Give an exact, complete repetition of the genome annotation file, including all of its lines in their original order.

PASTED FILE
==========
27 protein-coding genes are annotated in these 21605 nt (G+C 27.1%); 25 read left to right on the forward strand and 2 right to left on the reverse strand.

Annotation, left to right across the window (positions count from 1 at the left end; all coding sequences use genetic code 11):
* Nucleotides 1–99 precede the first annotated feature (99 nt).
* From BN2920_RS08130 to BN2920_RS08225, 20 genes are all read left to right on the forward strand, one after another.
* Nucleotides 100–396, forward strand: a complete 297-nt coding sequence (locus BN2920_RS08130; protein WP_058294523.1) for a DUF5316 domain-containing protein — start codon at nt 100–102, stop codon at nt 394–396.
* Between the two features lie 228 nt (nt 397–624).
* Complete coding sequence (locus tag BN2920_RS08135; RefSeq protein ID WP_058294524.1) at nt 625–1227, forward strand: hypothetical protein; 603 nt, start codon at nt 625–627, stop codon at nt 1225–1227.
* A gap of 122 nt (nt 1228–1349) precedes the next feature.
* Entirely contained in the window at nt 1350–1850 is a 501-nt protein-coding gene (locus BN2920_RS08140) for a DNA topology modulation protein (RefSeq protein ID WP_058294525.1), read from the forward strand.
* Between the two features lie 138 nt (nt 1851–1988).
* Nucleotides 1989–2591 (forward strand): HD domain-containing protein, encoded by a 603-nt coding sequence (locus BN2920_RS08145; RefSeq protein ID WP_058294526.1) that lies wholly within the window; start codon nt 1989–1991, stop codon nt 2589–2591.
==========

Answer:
27 protein-coding genes are annotated in these 21605 nt (G+C 27.1%); 25 read left to right on the forward strand and 2 right to left on the reverse strand.

Annotation, left to right across the window (positions count from 1 at the left end; all coding sequences use genetic code 11):
* Nucleotides 1–99 precede the first annotated feature (99 nt).
* From BN2920_RS08130 to BN2920_RS08225, 20 genes are all read left to right on the forward strand, one after another.
* Nucleotides 100–396, forward strand: a complete 297-nt coding sequence (locus BN2920_RS08130; protein WP_058294523.1) for a DUF5316 domain-containing protein — start codon at nt 100–102, stop codon at nt 394–396.
* Between the two features lie 228 nt (nt 397–624).
* Complete coding sequence (locus tag BN2920_RS08135; RefSeq protein ID WP_058294524.1) at nt 625–1227, forward strand: hypothetical protein; 603 nt, start codon at nt 625–627, stop codon at nt 1225–1227.
* A gap of 122 nt (nt 1228–1349) precedes the next feature.
* Entirely contained in the window at nt 1350–1850 is a 501-nt protein-coding gene (locus BN2920_RS08140) for a DNA topology modulation protein (RefSeq protein ID WP_058294525.1), read from the forward strand.
* Between the two features lie 138 nt (nt 1851–1988).
* Nucleotides 1989–2591 (forward strand): HD domain-containing protein, encoded by a 603-nt coding sequence (locus BN2920_RS08145; RefSeq protein ID WP_058294526.1) that lies wholly within the window; start codon nt 1989–1991, stop codon nt 2589–2591.